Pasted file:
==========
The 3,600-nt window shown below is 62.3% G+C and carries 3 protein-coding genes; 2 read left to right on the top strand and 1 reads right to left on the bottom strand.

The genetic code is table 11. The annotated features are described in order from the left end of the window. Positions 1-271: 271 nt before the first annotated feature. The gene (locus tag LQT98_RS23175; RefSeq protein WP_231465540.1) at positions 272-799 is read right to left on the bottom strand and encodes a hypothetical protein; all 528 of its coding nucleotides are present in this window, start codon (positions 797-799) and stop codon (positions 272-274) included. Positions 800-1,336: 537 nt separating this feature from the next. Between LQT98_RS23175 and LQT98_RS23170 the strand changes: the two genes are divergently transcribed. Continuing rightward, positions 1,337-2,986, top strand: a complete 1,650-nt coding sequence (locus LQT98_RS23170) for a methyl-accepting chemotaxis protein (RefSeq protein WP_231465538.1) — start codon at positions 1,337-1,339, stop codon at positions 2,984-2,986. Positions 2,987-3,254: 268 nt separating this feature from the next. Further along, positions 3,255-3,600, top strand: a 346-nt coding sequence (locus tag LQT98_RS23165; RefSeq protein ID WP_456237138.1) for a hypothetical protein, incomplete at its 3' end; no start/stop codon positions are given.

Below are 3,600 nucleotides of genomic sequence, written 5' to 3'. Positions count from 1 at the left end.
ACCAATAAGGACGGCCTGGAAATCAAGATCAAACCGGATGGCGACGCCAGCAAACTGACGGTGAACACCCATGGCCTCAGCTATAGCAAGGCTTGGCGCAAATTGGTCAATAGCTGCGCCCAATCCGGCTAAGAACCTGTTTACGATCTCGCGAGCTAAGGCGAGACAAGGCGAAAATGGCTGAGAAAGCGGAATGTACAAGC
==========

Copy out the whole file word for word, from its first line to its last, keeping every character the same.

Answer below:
The 3,600-nt window shown below is 62.3% G+C and carries 3 protein-coding genes; 2 read left to right on the top strand and 1 reads right to left on the bottom strand.

The genetic code is table 11. The annotated features are described in order from the left end of the window. Positions 1-271: 271 nt before the first annotated feature. The gene (locus tag LQT98_RS23175; RefSeq protein WP_231465540.1) at positions 272-799 is read right to left on the bottom strand and encodes a hypothetical protein; all 528 of its coding nucleotides are present in this window, start codon (positions 797-799) and stop codon (positions 272-274) included. Positions 800-1,336: 537 nt separating this feature from the next. Between LQT98_RS23175 and LQT98_RS23170 the strand changes: the two genes are divergently transcribed. Continuing rightward, positions 1,337-2,986, top strand: a complete 1,650-nt coding sequence (locus LQT98_RS23170) for a methyl-accepting chemotaxis protein (RefSeq protein WP_231465538.1) — start codon at positions 1,337-1,339, stop codon at positions 2,984-2,986. Positions 2,987-3,254: 268 nt separating this feature from the next. Further along, positions 3,255-3,600, top strand: a 346-nt coding sequence (locus tag LQT98_RS23165; RefSeq protein ID WP_456237138.1) for a hypothetical protein, incomplete at its 3' end; no start/stop codon positions are given.

Below are 3,600 nucleotides of genomic sequence, written 5' to 3'. Positions count from 1 at the left end.
ACCAATAAGGACGGCCTGGAAATCAAGATCAAACCGGATGGCGACGCCAGCAAACTGACGGTGAACACCCATGGCCTCAGCTATAGCAAGGCTTGGCGCAAATTGGTCAATAGCTGCGCCCAATCCGGCTAAGAACCTGTTTACGATCTCGCGAGCTAAGGCGAGACAAGGCGAAAATGGCTGAGAAAGCGGAATGTACAAGC